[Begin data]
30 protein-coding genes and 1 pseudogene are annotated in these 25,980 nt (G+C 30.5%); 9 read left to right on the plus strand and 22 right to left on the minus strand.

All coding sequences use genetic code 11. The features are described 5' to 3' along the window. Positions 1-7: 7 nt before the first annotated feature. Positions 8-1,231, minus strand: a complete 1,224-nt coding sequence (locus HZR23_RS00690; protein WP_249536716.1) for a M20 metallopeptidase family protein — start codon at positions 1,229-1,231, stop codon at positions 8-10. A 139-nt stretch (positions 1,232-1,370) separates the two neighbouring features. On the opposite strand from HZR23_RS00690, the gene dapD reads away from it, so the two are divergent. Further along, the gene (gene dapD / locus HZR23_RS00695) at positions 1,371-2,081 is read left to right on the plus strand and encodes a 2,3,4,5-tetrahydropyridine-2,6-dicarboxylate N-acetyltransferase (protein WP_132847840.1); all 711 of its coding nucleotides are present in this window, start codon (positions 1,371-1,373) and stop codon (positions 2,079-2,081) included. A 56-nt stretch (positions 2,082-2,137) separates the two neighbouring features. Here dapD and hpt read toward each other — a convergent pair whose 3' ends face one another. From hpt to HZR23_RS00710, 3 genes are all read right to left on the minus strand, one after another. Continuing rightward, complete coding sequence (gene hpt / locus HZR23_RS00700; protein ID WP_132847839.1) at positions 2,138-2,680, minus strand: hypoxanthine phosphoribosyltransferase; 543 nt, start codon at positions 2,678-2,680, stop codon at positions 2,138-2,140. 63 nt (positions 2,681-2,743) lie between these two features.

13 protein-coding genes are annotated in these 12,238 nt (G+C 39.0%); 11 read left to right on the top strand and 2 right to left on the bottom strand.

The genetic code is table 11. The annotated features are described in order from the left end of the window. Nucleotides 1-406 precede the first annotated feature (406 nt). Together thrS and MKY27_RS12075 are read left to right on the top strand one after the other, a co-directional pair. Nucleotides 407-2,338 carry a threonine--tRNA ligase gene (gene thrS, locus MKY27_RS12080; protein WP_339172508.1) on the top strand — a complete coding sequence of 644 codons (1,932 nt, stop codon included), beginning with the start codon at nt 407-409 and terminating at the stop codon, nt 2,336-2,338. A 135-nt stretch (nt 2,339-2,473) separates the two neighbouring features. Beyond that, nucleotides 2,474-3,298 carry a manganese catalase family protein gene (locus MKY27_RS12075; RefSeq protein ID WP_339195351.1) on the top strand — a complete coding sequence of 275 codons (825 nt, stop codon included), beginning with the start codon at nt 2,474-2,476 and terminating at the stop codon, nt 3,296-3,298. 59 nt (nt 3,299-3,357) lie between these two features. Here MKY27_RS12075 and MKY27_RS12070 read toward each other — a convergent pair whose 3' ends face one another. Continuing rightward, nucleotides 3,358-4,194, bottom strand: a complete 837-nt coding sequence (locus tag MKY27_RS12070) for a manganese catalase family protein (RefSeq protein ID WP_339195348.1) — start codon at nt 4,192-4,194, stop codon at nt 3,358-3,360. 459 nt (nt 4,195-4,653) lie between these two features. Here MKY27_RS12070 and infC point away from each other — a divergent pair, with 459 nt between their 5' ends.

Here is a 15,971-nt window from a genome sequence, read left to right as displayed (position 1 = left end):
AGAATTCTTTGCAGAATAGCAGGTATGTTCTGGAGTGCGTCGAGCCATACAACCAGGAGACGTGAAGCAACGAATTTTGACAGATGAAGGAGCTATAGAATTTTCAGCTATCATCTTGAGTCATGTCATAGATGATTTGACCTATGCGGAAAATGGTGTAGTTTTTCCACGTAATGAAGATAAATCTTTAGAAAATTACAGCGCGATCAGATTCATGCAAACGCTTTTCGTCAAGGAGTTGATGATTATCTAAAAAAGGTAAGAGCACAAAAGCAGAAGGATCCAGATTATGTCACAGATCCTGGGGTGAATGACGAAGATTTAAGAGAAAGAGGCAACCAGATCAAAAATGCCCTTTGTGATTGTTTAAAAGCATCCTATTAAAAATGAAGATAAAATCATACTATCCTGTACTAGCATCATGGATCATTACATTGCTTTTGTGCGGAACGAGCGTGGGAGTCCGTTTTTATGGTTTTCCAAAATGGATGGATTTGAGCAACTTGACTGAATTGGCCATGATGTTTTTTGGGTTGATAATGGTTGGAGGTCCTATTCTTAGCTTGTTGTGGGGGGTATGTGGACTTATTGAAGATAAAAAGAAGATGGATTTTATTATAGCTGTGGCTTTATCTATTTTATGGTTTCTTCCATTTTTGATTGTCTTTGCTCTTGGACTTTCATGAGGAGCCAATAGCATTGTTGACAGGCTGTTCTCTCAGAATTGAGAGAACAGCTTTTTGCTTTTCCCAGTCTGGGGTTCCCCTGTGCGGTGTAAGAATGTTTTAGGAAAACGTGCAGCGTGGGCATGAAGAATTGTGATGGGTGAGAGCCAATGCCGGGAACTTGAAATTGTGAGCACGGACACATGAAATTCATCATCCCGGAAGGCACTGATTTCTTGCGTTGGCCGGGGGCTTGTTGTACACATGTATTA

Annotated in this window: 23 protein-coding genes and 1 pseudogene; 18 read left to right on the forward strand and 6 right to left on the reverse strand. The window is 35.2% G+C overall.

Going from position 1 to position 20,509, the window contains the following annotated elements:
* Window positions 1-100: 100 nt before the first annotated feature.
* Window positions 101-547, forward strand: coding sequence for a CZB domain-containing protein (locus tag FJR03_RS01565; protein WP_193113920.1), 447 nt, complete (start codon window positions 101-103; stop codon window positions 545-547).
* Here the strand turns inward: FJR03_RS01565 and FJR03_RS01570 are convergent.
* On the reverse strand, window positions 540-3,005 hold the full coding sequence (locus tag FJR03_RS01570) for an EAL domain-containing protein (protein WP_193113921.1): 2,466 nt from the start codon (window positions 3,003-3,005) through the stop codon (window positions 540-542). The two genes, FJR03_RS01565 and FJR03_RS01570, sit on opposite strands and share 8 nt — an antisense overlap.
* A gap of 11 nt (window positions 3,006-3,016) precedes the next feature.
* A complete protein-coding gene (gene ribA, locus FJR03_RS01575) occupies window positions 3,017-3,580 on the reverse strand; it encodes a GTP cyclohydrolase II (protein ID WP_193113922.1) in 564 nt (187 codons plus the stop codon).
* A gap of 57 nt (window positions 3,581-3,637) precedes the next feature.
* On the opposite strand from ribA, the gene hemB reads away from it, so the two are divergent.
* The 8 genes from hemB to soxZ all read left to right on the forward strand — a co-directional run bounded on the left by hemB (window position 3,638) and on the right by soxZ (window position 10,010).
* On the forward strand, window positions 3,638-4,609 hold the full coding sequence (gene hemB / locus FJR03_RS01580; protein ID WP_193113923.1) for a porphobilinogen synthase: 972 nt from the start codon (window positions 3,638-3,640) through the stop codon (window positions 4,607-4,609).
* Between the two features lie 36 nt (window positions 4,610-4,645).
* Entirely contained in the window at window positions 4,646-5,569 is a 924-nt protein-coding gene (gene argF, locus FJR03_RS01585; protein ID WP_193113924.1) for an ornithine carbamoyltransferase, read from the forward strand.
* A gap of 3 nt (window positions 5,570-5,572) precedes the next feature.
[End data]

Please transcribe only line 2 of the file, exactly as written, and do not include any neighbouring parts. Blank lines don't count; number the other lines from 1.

All coding sequences use genetic code 11. The features are described 5' to 3' along the window. Positions 1-7: 7 nt before the first annotated feature. Positions 8-1,231, minus strand: a complete 1,224-nt coding sequence (locus HZR23_RS00690; protein WP_249536716.1) for a M20 metallopeptidase family protein — start codon at positions 1,229-1,231, stop codon at positions 8-10. A 139-nt stretch (positions 1,232-1,370) separates the two neighbouring features. On the opposite strand from HZR23_RS00690, the gene dapD reads away from it, so the two are divergent. Further along, the gene (gene dapD / locus HZR23_RS00695) at positions 1,371-2,081 is read left to right on the plus strand and encodes a 2,3,4,5-tetrahydropyridine-2,6-dicarboxylate N-acetyltransferase (protein WP_132847840.1); all 711 of its coding nucleotides are present in this window, start codon (positions 1,371-1,373) and stop codon (positions 2,079-2,081) included. A 56-nt stretch (positions 2,082-2,137) separates the two neighbouring features. Here dapD and hpt read toward each other — a convergent pair whose 3' ends face one another. From hpt to HZR23_RS00710, 3 genes are all read right to left on the minus strand, one after another. Continuing rightward, complete coding sequence (gene hpt / locus HZR23_RS00700; protein ID WP_132847839.1) at positions 2,138-2,680, minus strand: hypoxanthine phosphoribosyltransferase; 543 nt, start codon at positions 2,678-2,680, stop codon at positions 2,138-2,140. 63 nt (positions 2,681-2,743) lie between these two features.